## Monday, September 11, 2006

`"The Starcraft AI isn't very I"             "...but it's kinda A"`

Here's a thought, if you have a very small circular polygon, and grow the edges outwards (camp skeleton stylee) then it is just an approximation of a Voronoi:

If a and b are polygons and we give each edge a negative weight then where they intersect we get a voronoi tesselation of sorts. By giving the sides different negative speed we immitate a voronoi where each point has a shape that grows out of it. (We could even change the shape as it grows outwards, but thats getting ahead of ourselves)

Now of course this is pointless (as the voronoi has a lower time complexity) for circles. However if we wanted to create an interesting brick wall, instead of circles we could use brick shapes... suddenly we are in the situation where we can grow interesting bricks to fit the shape of the walls. So different shaped bricks can be mixed and matched with suitable input polygon generators.

(from a punt in cambridge, just downstream of the mathematical bridge, or rob's version)
(tower of london from the river side)
There is still a problem when we then get to texturing corners. As explained by Legakis, 2D texturing dont work right on the corners of buildings:

His approach was to cut the building up into a bunch of lego (more like duplo) blocks (funny that he ended up needing a straight skleton implementation to shrink the mortar between the bricks in correctly) . Each block was then textured according to its meta data and situation eg 'next to a window and on the side = this type of block'. This doesn't give much scope for interaction between the bricks, but it does look like a really fast algorithm!

There's some serious potential for improvement here - we push the camp skeleton into 3D and then give it an input volume (bounded by the outer wall and a shrunk wall thickness). Then we create brick shaped (tiny) input polygons in the centre of the bricks and let them grow outwards into one another to fill all the spaces. We get a nicely tesselated brick wall out of it! We'd need to remember to set different speeds on different sides to keep a proportioned brick shape -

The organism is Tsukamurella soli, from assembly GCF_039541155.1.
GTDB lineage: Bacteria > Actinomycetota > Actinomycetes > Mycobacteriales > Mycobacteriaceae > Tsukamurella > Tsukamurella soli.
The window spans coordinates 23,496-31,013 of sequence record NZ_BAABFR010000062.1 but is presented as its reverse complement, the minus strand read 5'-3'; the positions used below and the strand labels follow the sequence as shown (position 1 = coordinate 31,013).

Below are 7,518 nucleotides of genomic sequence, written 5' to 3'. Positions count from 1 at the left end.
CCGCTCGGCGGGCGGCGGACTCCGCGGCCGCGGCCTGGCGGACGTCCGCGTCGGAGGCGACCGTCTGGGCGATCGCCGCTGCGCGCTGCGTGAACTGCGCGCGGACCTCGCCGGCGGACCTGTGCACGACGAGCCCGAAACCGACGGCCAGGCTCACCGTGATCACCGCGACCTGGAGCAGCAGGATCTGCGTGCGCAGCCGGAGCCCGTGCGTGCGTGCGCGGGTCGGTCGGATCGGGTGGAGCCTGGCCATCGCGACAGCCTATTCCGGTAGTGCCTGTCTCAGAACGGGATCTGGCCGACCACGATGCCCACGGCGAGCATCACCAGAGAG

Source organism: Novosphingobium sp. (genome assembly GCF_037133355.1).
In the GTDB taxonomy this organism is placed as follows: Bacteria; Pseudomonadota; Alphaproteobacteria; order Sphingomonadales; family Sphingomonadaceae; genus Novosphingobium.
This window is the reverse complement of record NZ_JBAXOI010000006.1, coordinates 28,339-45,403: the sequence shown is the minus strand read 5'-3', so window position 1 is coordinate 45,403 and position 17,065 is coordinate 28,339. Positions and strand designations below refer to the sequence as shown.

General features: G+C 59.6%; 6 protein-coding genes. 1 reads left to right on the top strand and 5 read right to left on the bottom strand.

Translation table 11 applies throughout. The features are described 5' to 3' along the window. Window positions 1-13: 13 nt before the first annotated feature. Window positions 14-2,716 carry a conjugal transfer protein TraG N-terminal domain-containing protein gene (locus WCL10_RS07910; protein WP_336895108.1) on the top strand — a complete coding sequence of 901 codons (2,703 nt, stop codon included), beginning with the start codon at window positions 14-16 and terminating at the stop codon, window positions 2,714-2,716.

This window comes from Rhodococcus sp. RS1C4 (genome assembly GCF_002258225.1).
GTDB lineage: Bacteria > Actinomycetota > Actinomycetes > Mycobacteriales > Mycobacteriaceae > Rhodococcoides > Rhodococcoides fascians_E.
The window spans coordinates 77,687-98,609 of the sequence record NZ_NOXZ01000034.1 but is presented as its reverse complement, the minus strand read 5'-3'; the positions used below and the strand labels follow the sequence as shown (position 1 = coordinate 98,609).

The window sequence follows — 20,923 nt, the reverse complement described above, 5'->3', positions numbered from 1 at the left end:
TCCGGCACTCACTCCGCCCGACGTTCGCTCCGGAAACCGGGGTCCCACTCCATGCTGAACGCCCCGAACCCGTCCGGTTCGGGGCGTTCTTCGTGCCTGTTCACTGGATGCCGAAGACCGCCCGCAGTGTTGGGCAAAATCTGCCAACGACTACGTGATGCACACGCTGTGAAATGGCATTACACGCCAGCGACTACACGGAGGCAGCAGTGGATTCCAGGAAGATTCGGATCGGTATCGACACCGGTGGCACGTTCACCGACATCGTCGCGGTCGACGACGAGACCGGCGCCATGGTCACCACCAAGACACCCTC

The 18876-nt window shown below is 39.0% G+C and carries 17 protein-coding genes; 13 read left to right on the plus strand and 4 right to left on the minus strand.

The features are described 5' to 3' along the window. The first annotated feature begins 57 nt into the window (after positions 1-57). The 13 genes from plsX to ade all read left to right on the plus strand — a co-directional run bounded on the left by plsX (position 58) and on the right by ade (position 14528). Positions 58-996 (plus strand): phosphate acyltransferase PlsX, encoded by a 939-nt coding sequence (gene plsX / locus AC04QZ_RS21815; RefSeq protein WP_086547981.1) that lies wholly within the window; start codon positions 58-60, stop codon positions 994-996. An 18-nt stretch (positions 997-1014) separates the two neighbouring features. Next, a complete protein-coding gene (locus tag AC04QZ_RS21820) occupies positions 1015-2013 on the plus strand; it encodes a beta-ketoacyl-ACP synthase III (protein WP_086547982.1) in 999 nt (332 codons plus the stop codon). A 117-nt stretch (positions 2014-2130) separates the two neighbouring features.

(grey are input polygons with various negative weights, other bold lines are camp skeleton output-should extrapolate to 3D too....)
This is too much detail for today's graphcis cards, but from this we could render the bump/displacement maps to make walls look really good. There would be some work in defining where the centre of bricks would go, and possibly the need to tweak Felkel's skeleton implementation to give priority to one brick after an intersection (to keep them square) but it should all work kinda nicely in the end....

I guess we would let the brick volumes intersect, then shrink them back in again to create the morar. The outside surfaces could have a roof-like straight skeleton applied to them to make them bevelled.

Well thats enough work for a pHD, but I've been thinking about this and I think Bristol has left a giant gap in my education - working with other people (who arn't nerds). Think its time I got a job behind a bar.

Random thoughts:
• If a straight skeleton is created, then we can take another line pattern, say a 'curve' and exturude it along the edges of the skeleton? It wouldn't change the intersection points and would need to be scaled for the different weights, but it may be a faster way to make more complicated rooves:
• People keep comming to this page for a straight skeleton implemetation (often in java). I think I'd better write one that I dont mind publishing. Think I'll get all the ideas correct in lush first and then throw it into java. I tried seperating out my code from sity the other night, but was far too tightly coupled to get it out gracefully (and its crap).